why do rabbits thump their feet at night
As a rule, rabbits are not very vocal, but that doesn t mean they aren t quite capable of getting their point across when they need to. One effective means of communication all rabbits seem to use instinctively is thumping. Anyone who s ever seen the animated movie, Bambi should be familiar with this technique from Bambi s bunny pal, Thumper. But the foot thump is not limited to wild rabbits domesticated bunnies may never have to alert their warren mates about approaching predators, but they certainly know what a powerful statement those big rear paws can make. So what exactly do rabbits mean when they thump their feet? Obviously, rabbits in the wild use the foot thump to warn others about danger. The rabbit s back legs are very strong, capable of eviscerating an enemy in combat. Having once been accidentally thumped in the face by a panicky bunny I was trying to encourage into his carrier for an unwanted trip, I can testify to the enormous force those cute little critters can pack into a well-placed kick.
A quick, powerful thump on the ground can send out a loud sound, and possibly transfer vibrations through the ground as well. The sense of danger connected with foot thumping is obvious if you watch your bunny s body language as he prepares to thump. He will generally freeze in a tense, hyperalert stance, looking ready to dart at a moment s notice in any direction. Ears are up and pointed forward (assuming he s not a lop-eared bunny). Everything about him says there s danger afoot and I m on the case. My first bunny thumped only once in her nine years when a trio of squirrels unexpectedly dropped through a hole in the kitchen ceiling early one morning, and were running amok in a desperate search for an escape route. If I managed to sleep through the sound of skittering claws and broken nicknacks being knocked off windowsills, I couldn t ignore the resounding thumps urging me to get up and escort these intruders out the door.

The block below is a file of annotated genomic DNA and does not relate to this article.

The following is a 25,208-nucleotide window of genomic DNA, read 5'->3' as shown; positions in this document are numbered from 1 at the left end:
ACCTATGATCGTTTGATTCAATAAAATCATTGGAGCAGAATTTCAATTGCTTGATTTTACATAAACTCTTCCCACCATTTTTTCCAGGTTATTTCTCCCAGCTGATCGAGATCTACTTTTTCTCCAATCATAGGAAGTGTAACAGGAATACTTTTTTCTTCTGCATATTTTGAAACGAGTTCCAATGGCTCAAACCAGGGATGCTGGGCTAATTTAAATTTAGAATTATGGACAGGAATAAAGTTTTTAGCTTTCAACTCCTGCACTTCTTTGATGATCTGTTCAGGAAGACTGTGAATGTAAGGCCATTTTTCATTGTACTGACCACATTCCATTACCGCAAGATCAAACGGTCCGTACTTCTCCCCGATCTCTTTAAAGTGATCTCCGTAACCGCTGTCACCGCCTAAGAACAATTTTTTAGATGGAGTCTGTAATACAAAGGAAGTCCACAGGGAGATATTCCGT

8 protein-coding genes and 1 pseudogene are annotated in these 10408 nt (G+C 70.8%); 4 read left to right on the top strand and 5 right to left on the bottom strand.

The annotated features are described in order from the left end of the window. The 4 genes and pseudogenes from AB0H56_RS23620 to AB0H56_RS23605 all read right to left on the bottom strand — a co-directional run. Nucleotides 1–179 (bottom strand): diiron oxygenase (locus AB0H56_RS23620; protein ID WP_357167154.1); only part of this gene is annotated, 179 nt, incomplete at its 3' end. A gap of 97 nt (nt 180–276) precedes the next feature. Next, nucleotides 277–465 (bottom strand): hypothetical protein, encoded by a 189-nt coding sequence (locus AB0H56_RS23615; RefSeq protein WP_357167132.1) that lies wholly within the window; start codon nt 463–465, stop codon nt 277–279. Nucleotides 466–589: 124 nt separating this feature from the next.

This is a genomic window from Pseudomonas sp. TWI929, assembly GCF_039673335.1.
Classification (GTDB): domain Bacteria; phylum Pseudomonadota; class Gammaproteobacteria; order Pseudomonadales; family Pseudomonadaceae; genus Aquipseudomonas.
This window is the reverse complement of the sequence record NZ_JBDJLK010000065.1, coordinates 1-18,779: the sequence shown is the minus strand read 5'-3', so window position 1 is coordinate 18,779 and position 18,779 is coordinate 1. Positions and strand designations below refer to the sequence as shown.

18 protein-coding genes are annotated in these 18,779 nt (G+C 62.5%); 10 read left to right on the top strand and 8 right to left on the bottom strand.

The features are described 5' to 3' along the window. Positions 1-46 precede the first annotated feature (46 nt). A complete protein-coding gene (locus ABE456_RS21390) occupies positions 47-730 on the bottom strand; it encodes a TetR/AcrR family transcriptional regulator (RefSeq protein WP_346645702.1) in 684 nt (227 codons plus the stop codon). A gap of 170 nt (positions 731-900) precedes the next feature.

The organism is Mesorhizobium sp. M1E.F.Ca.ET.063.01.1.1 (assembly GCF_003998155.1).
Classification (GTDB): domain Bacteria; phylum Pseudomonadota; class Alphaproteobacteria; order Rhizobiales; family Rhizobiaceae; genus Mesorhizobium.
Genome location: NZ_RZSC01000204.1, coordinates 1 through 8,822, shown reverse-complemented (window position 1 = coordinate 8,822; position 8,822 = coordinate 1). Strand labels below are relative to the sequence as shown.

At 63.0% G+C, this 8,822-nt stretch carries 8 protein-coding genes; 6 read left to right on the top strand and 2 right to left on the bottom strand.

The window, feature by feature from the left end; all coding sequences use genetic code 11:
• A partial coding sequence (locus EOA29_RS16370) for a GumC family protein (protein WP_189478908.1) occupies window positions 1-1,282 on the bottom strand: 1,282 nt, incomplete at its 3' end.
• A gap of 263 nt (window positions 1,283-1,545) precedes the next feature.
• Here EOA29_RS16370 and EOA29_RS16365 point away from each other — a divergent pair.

But, whether or not this applies to wild rabbits, house bunnies probably use the foot thump more often to express their anger or frustration with their animal or human companions. They are rarely threatened by low-flying hawks or marauding foxes, and only occasionally by intruding squirrels. But house bunnies are often provoked into registering their annoyance in the most emphatic way. Both of my current rabbits engage in disapproving thumping from time to time one a lot more frequently than the other. Finally, if anyone had asked me last week, for example, why bunnies thump their feet, I d have said it s mostly just to annoy their humans. My high-frequency thumper kept me up for two nights in a row, thumping very regularly every 5 seconds or so for hours on end. When I dragged myself out of bed to ask what his problem was, he just sat there looking at me with those big innocent eyes, like it must have some other rabbit in his room doing all that thumping.
The message here seemed to be, I will not be ignored! Sometimes a bunny just wants a little extra attention.
If you hear your rabbit stamping his back legs onto the ground, it often means that he suspects an approaching hazard. Foot stamping is a common defensive behavior that rabbits, as prey animals, use in the wild. It generally means that they hear or see a predator off in the distance. Perhaps your rabbit heard a loud sound that jarred and scared him. When rabbits stamp their legs, it usually signifies that they sense looming danger and they're trying to notify the other members of their social circle, often other bunnies that live in their residence. Rabbits stamp both with single hind legs and two hind legs. Stamping with single hind legs is a common indication of "warning" mode.
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